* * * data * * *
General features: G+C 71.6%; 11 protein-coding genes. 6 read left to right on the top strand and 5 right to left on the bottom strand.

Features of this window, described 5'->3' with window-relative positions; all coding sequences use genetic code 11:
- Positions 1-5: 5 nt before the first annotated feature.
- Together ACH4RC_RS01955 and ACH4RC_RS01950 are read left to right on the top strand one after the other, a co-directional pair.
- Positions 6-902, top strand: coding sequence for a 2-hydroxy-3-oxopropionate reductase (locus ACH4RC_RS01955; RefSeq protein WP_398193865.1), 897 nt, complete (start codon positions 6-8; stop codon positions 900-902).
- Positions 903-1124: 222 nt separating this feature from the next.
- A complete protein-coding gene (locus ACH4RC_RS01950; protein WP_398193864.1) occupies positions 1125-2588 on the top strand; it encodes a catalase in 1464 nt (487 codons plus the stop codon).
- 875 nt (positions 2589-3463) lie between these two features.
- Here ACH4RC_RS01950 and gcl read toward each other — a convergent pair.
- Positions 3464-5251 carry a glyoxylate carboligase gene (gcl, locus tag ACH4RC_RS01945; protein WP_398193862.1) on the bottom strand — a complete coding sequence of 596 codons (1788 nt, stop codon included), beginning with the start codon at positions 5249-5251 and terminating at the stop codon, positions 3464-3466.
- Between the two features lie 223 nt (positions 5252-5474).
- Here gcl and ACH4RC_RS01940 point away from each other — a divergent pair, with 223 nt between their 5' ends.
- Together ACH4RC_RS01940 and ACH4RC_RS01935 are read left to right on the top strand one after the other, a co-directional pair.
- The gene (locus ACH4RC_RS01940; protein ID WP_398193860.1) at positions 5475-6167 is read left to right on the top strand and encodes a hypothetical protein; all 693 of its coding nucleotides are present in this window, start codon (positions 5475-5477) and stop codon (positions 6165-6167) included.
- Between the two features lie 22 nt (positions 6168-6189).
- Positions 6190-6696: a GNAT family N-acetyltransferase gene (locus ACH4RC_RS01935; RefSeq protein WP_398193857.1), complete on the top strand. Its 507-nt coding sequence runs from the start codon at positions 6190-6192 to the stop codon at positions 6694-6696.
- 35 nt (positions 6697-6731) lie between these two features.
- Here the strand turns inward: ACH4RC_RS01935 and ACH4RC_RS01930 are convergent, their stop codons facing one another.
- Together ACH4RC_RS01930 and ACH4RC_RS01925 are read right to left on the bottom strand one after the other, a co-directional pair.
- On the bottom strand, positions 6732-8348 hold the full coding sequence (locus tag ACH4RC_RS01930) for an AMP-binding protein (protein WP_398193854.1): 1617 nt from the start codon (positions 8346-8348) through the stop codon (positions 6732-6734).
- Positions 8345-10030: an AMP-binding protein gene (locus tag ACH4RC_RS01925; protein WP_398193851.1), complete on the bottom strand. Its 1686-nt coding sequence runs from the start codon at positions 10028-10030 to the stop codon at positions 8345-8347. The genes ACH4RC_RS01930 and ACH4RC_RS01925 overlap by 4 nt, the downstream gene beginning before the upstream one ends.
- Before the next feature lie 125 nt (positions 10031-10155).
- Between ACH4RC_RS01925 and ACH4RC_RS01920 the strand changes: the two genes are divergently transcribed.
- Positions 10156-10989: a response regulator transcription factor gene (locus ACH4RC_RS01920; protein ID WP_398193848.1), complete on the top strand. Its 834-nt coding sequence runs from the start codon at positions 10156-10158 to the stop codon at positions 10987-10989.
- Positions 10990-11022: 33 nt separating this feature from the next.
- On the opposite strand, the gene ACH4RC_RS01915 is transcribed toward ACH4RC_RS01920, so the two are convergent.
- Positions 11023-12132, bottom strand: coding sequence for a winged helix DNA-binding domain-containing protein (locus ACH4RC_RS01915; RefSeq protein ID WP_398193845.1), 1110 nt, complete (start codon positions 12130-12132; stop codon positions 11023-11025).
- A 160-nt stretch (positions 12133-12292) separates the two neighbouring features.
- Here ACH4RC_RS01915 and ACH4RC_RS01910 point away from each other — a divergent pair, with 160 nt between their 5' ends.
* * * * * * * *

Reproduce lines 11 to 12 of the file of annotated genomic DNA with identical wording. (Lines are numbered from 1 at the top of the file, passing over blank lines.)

- Between the two features lie 223 nt (positions 5252-5474).
- Here gcl and ACH4RC_RS01940 point away from each other — a divergent pair, with 223 nt between their 5' ends.